Category Archives: Music

Fresh off a Grammy win and still No. 1 on the charts, Roddy Ricch rides high at 9:30 Club

“On Tuesday night, as a sold-out crowd at the 9:30 Club sang and rapped every word back at him, one thing was clear: Roddy Ricch’s present is so bright that he has to wear shades. And after such a meteoric rise, maybe wearing sunglasses at night, as he did during his D.C. tour stop, makes sense.”

Washington Post

Fresh off SNL performance, DaBaby brought his hits — and sketches — to D.C.

“DaBaby had a good reason for moving his concert at Echostage from Saturday to Sunday: on the first of those nights he was on “Saturday Night Live,” performing two of his biggest hits and acting in a sketch with host Jennifer Lopez. For his TV performances, the 27-year-old brought a touch of musical theater to Studio 8H, supplementing the usual twerkers and breakdancers with choreographed playacting and even some slapstick alongside the Jabbawockeez dance crew.”

Washington Post

Rapper Freddie Gibbs heats up the Fillmore Silver Spring with virtuosic craft

“The Fillmore Silver Spring was packed Friday night, the air conditioned to “frigid” and sweet with smoke. But the capacity crowd warmed right up just before 10, when Freddie Gibbs took the stage, head-to-toe in an equally cold Adidas tracksuit.”

Washington Post

At U Street Music Hall, Maxo Kream’s gritty street raps don’t quite click

“Maxo Kream is Houston, born and bred, and you can hear it in his music. From his syrup-slow, trunk rattling beats to his claustrophobic tales about the real consequences of making money with guns and drugs, the spirit of the Geto Boys and DJ Screw lives on in his paranoid street raps.”

Washington Post

Bad Moves turns individual inspiration into songs that speak to universal experiences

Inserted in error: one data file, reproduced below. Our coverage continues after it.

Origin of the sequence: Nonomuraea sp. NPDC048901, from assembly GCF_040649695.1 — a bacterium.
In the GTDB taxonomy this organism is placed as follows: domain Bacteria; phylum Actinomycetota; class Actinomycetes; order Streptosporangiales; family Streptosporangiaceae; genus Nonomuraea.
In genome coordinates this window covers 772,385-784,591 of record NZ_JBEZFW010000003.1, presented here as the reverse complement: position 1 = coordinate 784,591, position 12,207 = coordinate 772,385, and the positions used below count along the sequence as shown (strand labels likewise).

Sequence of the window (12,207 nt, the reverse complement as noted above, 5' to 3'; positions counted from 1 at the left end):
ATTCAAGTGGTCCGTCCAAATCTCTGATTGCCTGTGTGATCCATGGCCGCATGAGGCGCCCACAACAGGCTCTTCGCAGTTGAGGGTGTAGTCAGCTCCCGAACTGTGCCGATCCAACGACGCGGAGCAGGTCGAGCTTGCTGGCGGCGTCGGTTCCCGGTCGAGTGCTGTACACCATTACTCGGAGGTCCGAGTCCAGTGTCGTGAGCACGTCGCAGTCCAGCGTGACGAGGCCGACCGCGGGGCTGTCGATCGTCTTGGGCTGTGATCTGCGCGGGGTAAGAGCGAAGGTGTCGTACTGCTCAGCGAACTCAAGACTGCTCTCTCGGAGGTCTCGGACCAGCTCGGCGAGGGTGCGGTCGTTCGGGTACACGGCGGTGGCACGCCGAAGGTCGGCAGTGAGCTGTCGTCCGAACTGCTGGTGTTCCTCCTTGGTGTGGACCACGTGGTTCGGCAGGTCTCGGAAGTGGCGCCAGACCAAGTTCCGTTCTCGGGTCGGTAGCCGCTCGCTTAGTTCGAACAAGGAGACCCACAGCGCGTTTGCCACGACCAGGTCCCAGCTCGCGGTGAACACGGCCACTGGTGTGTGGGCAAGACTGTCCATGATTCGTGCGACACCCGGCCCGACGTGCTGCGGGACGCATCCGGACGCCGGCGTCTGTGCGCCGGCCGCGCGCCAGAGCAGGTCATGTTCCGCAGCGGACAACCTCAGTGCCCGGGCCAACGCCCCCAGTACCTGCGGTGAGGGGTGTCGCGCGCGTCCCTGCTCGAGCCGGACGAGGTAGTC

“Plenty of D.C. bands have gotten kicked out of their practice spaces because of noise-averse neighbors, but only Bad Moves has had the experience animated. Last summer, the band appeared as themselves on Cartoon Network’s “Craig of the Creek” as a garage band that helps the main characters start a band of their own.”

Washington Post

This festival celebrates ‘pure dance joy’ — disco music

This summer marked the 40th anniversary of the infamous Disco Demolition Night in Chicago. For some, that event was a shock jock’s baseball promotion that got out of hand, turning into a riot and marking the end of disco’s pop cultural moment. For others, it was a violent attack on the communities — people of color and LGBT folks — that built disco long before “Saturday Night Fever” turned the genre into a punchline.

Read more in The Washington Post.

For Marina, her newest music comes out of love and fear

When it was time to figure out how to present her latest album, Marina Diamandis was drawn to the work of psychiatrist Elisabeth Kubler-Ross. Best known for her model for the five stages of grief, Kubler-Ross also theorized that all human emotions come from either love or fear.

Read more in The Washington Post.

Jenny Lewis shows why she’s a born performer

As she tells it, Jenny Lewis was born in Las Vegas after her mother went into labor while performing at the Sands. Like much of old Vegas, The Sands is no longer standing, but Lewis, who performed at the Anthem on Thursday, is doing her best to keep that spirit alive.

Read more in The Washington Post.

Tame Impala’s freak flag flies at half-staff at Anthem show

As the summer of 2019 winds down, everyone seems to have the summer of 1969 on the brain: We almost celebrated the 50th anniversary of Woodstock (in Columbia, Md., of all places) and Quentin Tarantino’s latest stab at hysterical/historical fiction, “Once Upon a Time in Hollywood,” takes place back then, too. Nostalgia for those days fuels Tame Impala, the brainchild of Kevin Parker that played the Anthem on Saturday night.

Read more in The Washington Post.

The anything-goes sound of Del Florida

Leela Dawson was 4 years old when she first wanted piano lessons, but there was one problem: The teacher told her parents that she had to learn the alphabet before she could be taught. Undaunted, the young Dawson went home and learned her ABCs that week.

Read more in The Washington Post.